\documentclass[11pt]{scrartcl}
\usepackage{evan}
\begin{document}
\title{PUMaC 2015 C8}
\subtitle{Evan Chen}
\author{Twitch Solves ISL}
\date{Episode 47}
\maketitle
\section*{Problem}
In a tournament with 2015 teams, each team plays every other team
exactly once and no ties occur.
Such a tournament is imbalanced if for every group of 6 teams,
there exists either a team that wins against the other 5
or a team that loses to the other 5.
If the teams are indistinguishable,
what is the number of distinct imbalanced tournaments that can occur?
\section*{Video}
\href{https://www.youtube.com/watch?v=YuGZ__XHtL8&list=PLi6h8GM1FA6yHh4gDk_ZYezmncU1EJUmZ}{\texttt{https://youtu.be/YuGZ\_\_XHtL8}}
\newpage
\section*{Solution}
We need the following lemma:
\begin{lemma*}
[Twitch Lemma]
In a tournament if there is a $(k+1)$-cycle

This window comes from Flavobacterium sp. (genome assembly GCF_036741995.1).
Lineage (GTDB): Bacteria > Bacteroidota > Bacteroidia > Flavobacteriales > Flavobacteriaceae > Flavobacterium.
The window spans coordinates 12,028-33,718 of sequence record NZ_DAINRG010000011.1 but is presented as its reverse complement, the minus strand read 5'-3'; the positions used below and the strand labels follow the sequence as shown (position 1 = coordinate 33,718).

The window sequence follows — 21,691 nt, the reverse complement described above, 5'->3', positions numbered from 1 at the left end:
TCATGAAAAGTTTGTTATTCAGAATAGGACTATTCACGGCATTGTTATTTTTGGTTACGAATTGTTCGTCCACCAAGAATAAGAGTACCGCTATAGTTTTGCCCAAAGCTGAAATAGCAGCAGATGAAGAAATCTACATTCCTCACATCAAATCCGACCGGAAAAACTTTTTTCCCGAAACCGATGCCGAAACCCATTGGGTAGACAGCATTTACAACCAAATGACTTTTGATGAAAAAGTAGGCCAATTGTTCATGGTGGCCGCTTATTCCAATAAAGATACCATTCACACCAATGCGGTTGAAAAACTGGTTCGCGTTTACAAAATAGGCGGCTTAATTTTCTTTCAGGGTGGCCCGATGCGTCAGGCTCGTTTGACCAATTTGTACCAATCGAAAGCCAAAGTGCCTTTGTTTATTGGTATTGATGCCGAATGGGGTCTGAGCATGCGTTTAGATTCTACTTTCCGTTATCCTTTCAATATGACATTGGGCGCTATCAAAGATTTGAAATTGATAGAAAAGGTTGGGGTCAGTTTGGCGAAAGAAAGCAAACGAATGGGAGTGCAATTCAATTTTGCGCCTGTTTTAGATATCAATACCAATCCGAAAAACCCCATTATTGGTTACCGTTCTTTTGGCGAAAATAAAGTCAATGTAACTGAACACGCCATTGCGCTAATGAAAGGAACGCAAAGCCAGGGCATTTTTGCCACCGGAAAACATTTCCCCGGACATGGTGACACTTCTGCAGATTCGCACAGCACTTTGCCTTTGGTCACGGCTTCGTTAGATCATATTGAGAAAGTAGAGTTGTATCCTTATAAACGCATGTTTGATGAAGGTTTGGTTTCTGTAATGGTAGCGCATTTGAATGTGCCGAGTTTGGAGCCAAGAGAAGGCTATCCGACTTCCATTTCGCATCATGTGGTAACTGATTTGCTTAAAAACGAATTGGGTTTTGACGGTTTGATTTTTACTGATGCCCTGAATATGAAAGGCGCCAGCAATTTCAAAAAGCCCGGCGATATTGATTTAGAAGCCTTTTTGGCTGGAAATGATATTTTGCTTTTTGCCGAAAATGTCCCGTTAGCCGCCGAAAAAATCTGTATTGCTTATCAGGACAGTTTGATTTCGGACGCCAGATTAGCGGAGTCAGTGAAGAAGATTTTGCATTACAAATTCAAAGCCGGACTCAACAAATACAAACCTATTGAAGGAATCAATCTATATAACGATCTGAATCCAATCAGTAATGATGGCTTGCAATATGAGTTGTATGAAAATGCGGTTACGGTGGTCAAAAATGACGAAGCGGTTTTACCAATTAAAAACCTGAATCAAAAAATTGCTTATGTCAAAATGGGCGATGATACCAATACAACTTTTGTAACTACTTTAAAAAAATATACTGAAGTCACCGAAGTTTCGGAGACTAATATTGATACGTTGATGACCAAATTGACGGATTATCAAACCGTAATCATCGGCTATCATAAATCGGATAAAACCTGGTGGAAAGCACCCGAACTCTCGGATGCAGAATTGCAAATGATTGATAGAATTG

then there is a $k$-cycle.
\end{lemma*}
\begin{claim*}
A tournament is balanced if there exists
two disjoint directed cycles,
or a directed cycle of length at least $6$.
\end{claim*}
\begin{proof}
In the former case,
the Twitch Lemma gives us two directed triangles,
which is bad.
In the latter case,
the Twitch Lemma gives us a directed 6-cycle,
which is bad.
\end{proof}
Using this one can show (many details omitted)
that the imbalanced tournaments
are given by the following list:
\begin{itemize}
\ii One fully ordered tournament
\ii $2013 \cdot 1$ tournaments
that consist of a directed $3$-cycle
and everything else being fully ordered.
\ii $2012 \cdot 1$ tournaments
that consist of a directed $4$-cycle
and everything else being fully ordered.
\ii $2011 \cdot 6$ tournament
that consist of a directed $5$-cycle
and everything else being fully ordered.
\end{itemize}
This gives an answer of $1 + 2013 + 2012 + 2011 \cdot 6 = 16092$.
\end{document}